Dr Sentance: I think it has. There are three ways I think, looking inside British Airways' business, where it has been significant. One is we now manage our emissions trading alongside fuel hedging and build it into the structure in the way we manage similar types of activities, and network planners, when they look at the cost of route changes and the cost of decisions, now take into account that emissions component because it is a potential financial cost to the company. Thirdly, the understanding of the issue and the exposure of senior levels of the company is much greater because we have taken voluntarily a high profile step in this area, so we think that is beneficial.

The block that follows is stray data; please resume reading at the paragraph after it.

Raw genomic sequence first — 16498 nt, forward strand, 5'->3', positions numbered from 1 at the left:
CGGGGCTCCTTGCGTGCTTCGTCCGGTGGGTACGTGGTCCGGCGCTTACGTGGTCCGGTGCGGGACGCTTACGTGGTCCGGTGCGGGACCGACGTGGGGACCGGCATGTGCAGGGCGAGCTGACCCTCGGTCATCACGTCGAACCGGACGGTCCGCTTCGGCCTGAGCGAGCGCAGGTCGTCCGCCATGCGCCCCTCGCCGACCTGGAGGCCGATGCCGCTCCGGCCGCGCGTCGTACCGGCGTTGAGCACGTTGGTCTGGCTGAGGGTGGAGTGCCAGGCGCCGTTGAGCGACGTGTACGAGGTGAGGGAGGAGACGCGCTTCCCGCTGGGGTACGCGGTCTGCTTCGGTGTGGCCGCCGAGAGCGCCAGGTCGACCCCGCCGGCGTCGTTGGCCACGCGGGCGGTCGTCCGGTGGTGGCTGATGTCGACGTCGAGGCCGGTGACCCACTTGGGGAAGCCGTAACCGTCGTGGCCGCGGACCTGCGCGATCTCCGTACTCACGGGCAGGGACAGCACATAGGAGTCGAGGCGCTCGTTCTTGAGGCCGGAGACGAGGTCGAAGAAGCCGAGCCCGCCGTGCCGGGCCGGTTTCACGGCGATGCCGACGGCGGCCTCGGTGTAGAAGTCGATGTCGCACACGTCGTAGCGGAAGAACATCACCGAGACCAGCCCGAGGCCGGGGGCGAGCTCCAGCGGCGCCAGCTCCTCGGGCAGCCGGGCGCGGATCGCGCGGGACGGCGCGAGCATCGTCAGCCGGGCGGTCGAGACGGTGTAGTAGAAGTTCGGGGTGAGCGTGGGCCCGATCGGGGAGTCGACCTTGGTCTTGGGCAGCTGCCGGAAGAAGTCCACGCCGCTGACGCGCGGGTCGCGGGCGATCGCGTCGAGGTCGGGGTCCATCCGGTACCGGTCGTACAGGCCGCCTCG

Q204  Mr Ainsworth: I am glad something positive has come out of it because you will understand quite a lot of people think you are being paid quite a lot of money to undertake policies which you would anyway?

  Dr Sentance: We saw the financial incentive as off-setting quite a considerable degree of risk. We were taking on a commitment that other airlines were not taking on in a very intensely competitive industry so we could see that there was an argument for the incentive. If no incentive was provided there would be no incentive to take on this commitment voluntarily. The sort of schemes we would hope would be set up in the future and we would participate in would be ones that have much broader coverage of either the whole industry or parts of the industry, so the competition was covered and you would not need that incentive element.

  Q205  Mr Challen: Some environmental groups are sceptical of the commitment of the ICAO to make some real progress on the emissions trading scheme. What would you say are the barriers to progress?